1. Mars is named after the Roman god of war
The ancient Greeks were fascinated by Mars. Its blood red color led them to attribute the planet to Ares, their god of war. The Romans then did likewise, associating the Mars’s blood-red colour with their own god of war.
2. The highest known surface point on Mars is a huge volcano known as Olympus Mons
Olympus Mons, which means Mount Olympus, takes its name from the home of the ancient Greek gods. It is the largest volcano on Mars and likely the entire solar system. With a diameter of more than 500 km and a summit that towers 25 km over the surrounding plains, its volume is over 100 times that of Mauna Loa in Hawaii. Its base would cover the combined states of Ohio, Indiana, and Kentucky.
3. Mars has the largest and most violent dust storms in our entire solar system
Martian dust storms can last for months with winds blowing up to 60-100 mph. The energy of the dust storms come from the sun. Dust storms begin after Mars is closest to the sun. Solar heating warms the Martian atmosphere and causes the air to move, lifting dust off the ground.
4. Mars has all four seasons like that of Earth
Mars experiences all four seasons that the Earth does. But since Mars has one of the highest orbital eccentricities of any planet in our solar system, combined with an axial tilt slightly greater than Earth’s, Mars’s seasons last about twice as long as those on Earth. However, the length of each season is not exactly the same. Spring in the northern hemisphere (autumn in the southern) is the longest season at 194 Sols (Martian days). Autumn in the northern hemisphere (spring in the southern) is the shortest at 142 days. Northern winter/southern summer is 154 Sols, and northern summer/southern winter is 178 Sols.
5. Valles Marineris is the greatest gorge on any planet in the Solar System
Located along the equator of Mars, the Valles Marineris is the largest canyon in the Solar System. Valles Marineris is a large tectonic “crack” in the Martian crust, forming as the planet cooled. The canyon is more than 2,500 miles long, 120 mi wide, 23,000 ft deep. It is as long as the United States and it spans about 20 percent (1/5) of the entire distance around Mars. For comparison, the Grand Canyon in Arizona is about 500 mi long and 1 mile deep.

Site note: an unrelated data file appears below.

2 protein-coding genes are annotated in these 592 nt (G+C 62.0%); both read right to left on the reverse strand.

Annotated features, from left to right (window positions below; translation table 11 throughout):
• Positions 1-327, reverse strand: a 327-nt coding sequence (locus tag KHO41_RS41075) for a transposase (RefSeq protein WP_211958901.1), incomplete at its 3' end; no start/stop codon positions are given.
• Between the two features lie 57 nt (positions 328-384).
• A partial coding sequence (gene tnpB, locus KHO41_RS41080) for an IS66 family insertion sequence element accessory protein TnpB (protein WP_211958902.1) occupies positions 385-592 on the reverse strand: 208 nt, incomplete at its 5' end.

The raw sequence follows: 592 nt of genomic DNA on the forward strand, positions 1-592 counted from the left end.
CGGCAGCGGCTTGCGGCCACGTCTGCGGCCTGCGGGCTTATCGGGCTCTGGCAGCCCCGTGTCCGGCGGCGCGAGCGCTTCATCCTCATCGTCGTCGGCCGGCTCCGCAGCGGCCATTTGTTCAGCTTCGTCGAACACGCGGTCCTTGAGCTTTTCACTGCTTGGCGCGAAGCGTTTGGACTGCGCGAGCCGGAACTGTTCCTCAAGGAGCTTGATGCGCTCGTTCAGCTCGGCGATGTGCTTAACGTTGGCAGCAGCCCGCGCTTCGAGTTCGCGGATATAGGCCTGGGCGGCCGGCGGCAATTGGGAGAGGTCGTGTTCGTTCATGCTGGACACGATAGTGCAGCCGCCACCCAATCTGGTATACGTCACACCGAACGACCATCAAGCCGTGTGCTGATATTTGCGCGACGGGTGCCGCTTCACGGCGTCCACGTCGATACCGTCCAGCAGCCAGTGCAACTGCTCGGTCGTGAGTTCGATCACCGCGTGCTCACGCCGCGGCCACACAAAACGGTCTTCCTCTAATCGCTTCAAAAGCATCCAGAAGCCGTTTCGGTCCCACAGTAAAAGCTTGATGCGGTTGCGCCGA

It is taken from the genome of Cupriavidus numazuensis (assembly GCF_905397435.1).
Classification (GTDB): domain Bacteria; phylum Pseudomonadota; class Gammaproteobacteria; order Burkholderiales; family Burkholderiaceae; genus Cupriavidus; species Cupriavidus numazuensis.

6. The Sun appears to be 5/8 the size on Mars as it does from Earth
The Sun as seen from Mars appears to be 5/8 the size as seen from Earth (0.35°), and sends 40% of the light.
7. Mars and Earth have approximately the same landmass
The diameter of Mars is about 53% of Earth’s and the surface area is close to 38% of Earth’s. When you put the numbers into a percentage, the surface area really seems small, but it is equal to all of the dry land on Earth.
8. Mars has two moons
Mars has two small moons, Phobos and Deimos. Both moons are irregular chunks of rock, roughly ellipsoidal in shape. Phobos, the larger of the two, revolves around Mars once every 7 hours 39 minutes. Phobos is gradually making its way closer to its host planet, spiraling inwards towards its dangerous gravity. Eventually, in 20 or 40 million years’ time, Phobos will get so close to Mars, it will either be pulled apart by the planet’s gravitational pull or crash right into it. Deimos is smaller than Phobos and suffers the opposite fate. It moves in a more distant orbit, and tidal forces are causing it to move away from the planet. The moons are most likely captured asteroids, stolen from the main asteroid belt.
9. Mars may one day get a ring of its own
In about 20-40 million years when Phobos is destroyed by Mars, the rocky debris may form a ring around Mars. The rings may last for 100 million years.
10. Pieces of Mars can be found on Earth
A number of meteorites identified to have been formed in Mars were found in different places on Earth. Scientists believe that these meteorites were blasted off from Mars, possibly due to an asteroid’s or comet’s strong impact, and eventually landed here on Earth. Martian material is exceedingly hard to come by on Earth. Of the 60,000 or so meteorites that have been discovered on Earth, only 124 (220 pounds in total) have been identified as originating from the planet Mars.